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Description

Main research question/goal
At present it is not clear why a (very) small minority of the entire males develop “boar taint” in fat and meat. What are the risk factors for boar taint? Are there high and low risk farms? Which farm-specific factors are responsible? Are there slaughter-specific risk factors? Can boar taint be reduced by selecting the right sire? And how can we support the slaughterhouses in detecting boar taint at the slaughter line? Now that various retailers are marketing meat from entire males, it is possible for the first time to perform a large-scale and longitudinal field study in Flanders to determine slaughter- and farm-specific risk factors. This research project was initiated by the demand of the pig industry and the consumer. It continues previous studies that help facilitate the ban of piglet castration.

Research approach
We develop a cost-efficient sensory method to detect boar taint caused by increased levels of skatole and/or androstenone. We validate on-line detection methods currently used or in development in the slaughterhouse. We conduct a large-scale and longitudinal field study in Flemish pig farms that have already switched to raising entire males to learn the prevalence of boar taint, the variation in this prevalence and to identify possible risk factors. We implement four reduction strategies in five farms with high prevalence of boar taint to demonstrate their feasibility and effectiveness. We focus on studying if and how sires with a smaller chance of tainted offspring can be identified.


 

Relevance/Valorisation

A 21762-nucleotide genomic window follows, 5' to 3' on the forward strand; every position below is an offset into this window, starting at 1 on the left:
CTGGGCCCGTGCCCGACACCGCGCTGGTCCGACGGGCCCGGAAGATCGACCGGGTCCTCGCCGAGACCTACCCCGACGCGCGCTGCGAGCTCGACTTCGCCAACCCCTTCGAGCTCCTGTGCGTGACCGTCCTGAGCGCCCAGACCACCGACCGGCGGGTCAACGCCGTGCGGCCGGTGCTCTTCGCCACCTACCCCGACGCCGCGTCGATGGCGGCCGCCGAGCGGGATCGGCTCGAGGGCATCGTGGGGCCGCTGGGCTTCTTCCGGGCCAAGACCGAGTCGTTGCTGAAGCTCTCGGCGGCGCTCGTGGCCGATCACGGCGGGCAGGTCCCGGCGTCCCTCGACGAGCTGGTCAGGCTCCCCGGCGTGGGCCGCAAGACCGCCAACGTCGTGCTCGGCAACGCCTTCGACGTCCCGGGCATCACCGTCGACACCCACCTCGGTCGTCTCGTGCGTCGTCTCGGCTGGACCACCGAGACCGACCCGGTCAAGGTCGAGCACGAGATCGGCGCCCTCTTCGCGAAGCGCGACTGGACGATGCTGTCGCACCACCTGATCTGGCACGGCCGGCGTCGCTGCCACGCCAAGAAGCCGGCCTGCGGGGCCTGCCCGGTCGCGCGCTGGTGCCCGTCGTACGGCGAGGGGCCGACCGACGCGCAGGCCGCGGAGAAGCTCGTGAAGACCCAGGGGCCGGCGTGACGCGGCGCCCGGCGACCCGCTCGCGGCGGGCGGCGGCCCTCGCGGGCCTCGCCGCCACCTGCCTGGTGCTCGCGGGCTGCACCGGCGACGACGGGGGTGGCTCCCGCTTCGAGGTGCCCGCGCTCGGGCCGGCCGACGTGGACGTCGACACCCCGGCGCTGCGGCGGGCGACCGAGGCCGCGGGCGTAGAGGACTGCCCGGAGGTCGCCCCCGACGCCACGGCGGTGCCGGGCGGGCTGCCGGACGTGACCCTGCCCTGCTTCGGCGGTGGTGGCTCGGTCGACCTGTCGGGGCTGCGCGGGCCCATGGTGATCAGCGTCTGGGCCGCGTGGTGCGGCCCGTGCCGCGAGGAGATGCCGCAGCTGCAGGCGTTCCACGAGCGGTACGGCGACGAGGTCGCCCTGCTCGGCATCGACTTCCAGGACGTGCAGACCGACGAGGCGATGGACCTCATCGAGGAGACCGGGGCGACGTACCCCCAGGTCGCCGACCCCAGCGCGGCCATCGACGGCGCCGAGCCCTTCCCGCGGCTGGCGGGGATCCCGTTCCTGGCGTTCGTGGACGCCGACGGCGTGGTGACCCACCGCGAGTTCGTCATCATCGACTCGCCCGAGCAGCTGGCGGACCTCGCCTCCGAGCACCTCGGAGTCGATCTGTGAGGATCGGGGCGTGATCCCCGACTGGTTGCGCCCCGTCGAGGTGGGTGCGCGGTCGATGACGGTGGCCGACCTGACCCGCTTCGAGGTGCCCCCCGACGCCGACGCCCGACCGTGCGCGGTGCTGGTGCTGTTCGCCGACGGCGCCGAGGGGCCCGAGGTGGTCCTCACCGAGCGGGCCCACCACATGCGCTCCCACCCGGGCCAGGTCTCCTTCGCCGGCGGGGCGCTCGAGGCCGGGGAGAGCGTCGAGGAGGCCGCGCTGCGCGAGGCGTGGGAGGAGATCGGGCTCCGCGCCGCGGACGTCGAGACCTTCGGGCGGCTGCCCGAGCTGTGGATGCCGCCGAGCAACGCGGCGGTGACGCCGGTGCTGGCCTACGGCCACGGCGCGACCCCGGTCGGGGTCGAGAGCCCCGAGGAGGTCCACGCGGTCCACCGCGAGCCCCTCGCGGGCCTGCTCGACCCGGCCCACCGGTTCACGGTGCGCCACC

This project is highly relevant for the pig industry. The reduction of boar taint is a way to take advantage of the commercial opportunity of raising entire males. By doing so it strengthens the international competitiveness of the Flemish pig sector. We also support the slaughterhouses in setting up a detection system for boar taint by providing them with the necessary know-how. We contribute to the final solution for a well-known animal welfare problem (the practice of castrating piglets without any anesthesia). The switch to raising entire males is only possible if consumer can be guaranteed taint-free meat - in other words, when we succeed in reducing the prevalence of boar taint on the farms AND set up a system for the detection of tainted carcasses on the slaughter line. The feasibility and effectiveness of the tested reduction strategies is communicated and demonstrated to the stakeholders. These efforts stimulate broader implementation of the new strategies.

Funding provider(s)
IWT - Instituut voor de aanmoediging door wetenschap en technologie in Vlaanderen

External partner(s)
KULeuven - Fac. Bio-ingenieurswetenschappen
Universiteit Gent
AcronymTAINTLESS
StatusFinished
Effective start/end date1/10/1331/12/17

ID: 4157330